There was a time when you couldn't pick up a newspaper or turn on the television without hearing something about Danny Owens, the king of Memphis strip clubs. But Danny's Angels is no more, and two years ago the property that once housed the infamous Stud's Playhouse was sold at auction, along with two of Owens' residences. In 1995, Owens, who once waltzed into a competitor's business with a baseball bat and began swinging, was convicted on gambling- and prostitution-related charges, fined $500,000, and sentenced to 27 years and three months in jail.
Today the 52-year-old Owens is getting plenty of rest at a federal prison in Lompoc, California. Interviews with Owens have to be cleared through the prison's administration. Calls to prison officials were not returned by press time. Owens is scheduled for release in June 2016. -- Chris Davis
Attorney Larry Parrish was once a man on a mission, a mission to prevent naked women from shaking their ta-tas in local strip clubs. The year was 1996, and Parrish spearheaded a concentrated effort to get eight local topless clubs shut down. The drive was financially supported by a local Christian group under the auspices of the district attorney. Two years later, the state abruptly dropped all charges against the Memphis clubs, deciding that the DA's office shouldn't be involved in prosecuting cases that are privately funded.
"I haven't thought about [trying to close any more clubs]. I didn't think about it before then either. I was approached by the district attorney to represent him."
Parrish says if it had been up to him, it would have gone differently. They could have fought the ruling, he says, and he thinks they could have won.
"The amount of fortitude it would have taken to go forward with it was not there on the part of the decision makers. I was just the lawyer. When the client decides not to go forward, you don't go forward."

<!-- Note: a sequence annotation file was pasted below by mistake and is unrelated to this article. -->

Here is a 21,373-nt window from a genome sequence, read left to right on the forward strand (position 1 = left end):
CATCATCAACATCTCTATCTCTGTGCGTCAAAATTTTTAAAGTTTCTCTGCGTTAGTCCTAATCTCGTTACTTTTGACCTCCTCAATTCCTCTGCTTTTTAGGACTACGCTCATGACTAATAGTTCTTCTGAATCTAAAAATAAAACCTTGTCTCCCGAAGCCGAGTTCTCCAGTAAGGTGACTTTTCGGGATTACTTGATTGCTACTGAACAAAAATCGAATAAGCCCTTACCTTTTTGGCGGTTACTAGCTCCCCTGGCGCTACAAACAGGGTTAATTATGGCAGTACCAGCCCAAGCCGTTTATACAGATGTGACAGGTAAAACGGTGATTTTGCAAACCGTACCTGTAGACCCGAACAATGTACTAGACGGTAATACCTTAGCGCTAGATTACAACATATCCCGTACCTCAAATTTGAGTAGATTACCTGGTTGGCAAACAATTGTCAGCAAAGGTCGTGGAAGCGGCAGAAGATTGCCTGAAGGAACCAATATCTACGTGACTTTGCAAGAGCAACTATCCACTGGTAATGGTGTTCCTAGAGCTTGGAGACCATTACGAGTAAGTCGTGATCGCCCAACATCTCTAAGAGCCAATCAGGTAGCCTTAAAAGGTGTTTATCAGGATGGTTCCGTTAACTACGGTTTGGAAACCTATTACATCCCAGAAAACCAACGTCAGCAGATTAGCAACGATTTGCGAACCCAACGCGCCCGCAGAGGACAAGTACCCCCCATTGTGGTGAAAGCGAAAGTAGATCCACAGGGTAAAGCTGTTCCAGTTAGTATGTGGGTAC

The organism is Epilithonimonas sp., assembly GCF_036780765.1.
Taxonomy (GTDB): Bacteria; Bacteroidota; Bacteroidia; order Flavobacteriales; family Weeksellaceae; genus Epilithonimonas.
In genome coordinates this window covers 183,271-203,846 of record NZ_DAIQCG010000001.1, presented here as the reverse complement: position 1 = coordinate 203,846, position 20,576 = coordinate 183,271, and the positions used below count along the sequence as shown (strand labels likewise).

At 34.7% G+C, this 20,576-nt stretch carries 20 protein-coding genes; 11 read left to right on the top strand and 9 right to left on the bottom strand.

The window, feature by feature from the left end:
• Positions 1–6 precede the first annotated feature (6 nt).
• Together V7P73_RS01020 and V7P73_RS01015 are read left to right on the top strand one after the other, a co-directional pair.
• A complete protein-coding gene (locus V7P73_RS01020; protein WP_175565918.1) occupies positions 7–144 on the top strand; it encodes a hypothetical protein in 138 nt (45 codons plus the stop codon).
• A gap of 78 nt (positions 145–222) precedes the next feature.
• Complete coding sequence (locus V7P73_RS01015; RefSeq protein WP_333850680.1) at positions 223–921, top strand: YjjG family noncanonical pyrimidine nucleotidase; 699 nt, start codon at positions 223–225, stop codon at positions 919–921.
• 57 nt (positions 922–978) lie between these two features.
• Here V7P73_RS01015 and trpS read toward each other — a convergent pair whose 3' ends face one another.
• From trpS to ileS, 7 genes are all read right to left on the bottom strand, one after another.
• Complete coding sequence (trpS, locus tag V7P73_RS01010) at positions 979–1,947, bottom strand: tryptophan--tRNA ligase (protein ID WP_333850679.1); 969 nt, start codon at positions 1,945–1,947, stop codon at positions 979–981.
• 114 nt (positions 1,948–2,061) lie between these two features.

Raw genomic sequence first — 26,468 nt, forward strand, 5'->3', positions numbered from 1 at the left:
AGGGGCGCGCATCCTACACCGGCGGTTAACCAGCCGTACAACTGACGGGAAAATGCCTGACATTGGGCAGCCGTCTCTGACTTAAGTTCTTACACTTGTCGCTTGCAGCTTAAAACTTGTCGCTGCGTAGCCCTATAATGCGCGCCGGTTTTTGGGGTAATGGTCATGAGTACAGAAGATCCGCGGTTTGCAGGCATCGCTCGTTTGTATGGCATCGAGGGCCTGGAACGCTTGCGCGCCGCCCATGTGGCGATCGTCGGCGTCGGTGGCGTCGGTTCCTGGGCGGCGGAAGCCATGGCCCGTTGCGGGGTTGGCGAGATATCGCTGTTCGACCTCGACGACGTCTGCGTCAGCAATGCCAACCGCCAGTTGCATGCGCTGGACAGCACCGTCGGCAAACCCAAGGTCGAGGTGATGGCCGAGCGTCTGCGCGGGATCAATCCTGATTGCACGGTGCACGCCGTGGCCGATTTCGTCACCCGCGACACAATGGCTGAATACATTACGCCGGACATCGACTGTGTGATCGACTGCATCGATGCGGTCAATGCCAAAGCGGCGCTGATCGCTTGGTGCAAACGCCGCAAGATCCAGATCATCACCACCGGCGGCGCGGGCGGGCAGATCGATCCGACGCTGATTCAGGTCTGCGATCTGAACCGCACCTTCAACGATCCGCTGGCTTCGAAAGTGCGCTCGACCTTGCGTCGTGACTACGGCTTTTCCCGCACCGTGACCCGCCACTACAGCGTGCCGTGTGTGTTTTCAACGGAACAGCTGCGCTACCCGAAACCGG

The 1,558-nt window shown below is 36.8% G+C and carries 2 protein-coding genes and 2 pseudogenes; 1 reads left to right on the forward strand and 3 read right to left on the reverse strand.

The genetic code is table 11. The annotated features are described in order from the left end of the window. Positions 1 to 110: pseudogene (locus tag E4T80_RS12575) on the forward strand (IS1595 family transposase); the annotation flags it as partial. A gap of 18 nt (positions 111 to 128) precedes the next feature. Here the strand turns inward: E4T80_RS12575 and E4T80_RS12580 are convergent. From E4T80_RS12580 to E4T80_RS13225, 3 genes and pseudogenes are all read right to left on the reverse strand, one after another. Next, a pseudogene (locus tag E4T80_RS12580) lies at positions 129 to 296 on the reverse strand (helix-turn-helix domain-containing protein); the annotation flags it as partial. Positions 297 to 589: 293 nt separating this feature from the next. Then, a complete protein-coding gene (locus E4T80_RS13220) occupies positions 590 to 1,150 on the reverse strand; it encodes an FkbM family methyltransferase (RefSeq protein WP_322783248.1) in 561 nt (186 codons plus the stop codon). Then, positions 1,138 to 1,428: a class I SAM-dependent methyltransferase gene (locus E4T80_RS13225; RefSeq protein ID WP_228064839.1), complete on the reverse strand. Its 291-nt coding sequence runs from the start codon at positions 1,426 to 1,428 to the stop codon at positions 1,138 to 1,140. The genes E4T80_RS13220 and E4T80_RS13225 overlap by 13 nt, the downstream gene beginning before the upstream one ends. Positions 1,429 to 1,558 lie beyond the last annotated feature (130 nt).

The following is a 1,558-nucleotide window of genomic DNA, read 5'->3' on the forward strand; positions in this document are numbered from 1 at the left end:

Since then, he's been the lawyer for the foster family in the custody case over Anna Mae He. He also is representing a woman who was assaulted in The Peabody hotel in 1999. That case goes to trial this spring. -- MC
A onetime star athlete at Kingsbury High School, Charlie Lea signed a baseball contract with the Montreal Expos and was assigned in 1980 to the home town Memphis Chicks, an Expos farm team. That year, pitcher Lea got off to an 8-0 start and was promoted to the Expos, where he played from 1980 to 1987. Highlights of his career included pitching a no-hitter and starting and winning the 1984 All-Star Game. After suffering an arm injury, Lea moved on to the Minnesota Twins in 1988, where he finished his career. He returned to the Memphis area and in recent years has pursued business interests and done broadcasting for the Redbirds. Between innings of a Redbirds game last year, Lea mused over the fact that both of his former major-league teams had been marked (temporarily, as it turned out) by baseball commissioner Bud Selig for elimination and reflected on his good fortune to be associated with the 'Birds. -- JBaker
Tic Price has come a long way since his 1999 exit from Memphis and Tiger basketball due to his affair with -- and subsequent payoff to -- a University of Memphis student. Price has found his redemption at McNeese State University in Lake Charles, Louisiana.
Price became assistant coach at McNeese in 2000, then was named head coach in April 2001. That season, Price led his team to the NCAA tournament and was named Southland Conference coach of the year, Louisiana Sports Writers Association coach of the year, and District 8 coach of the year. This year, Price has led the Cowboys to a 12-11 record, with an RPI of 186. -- JD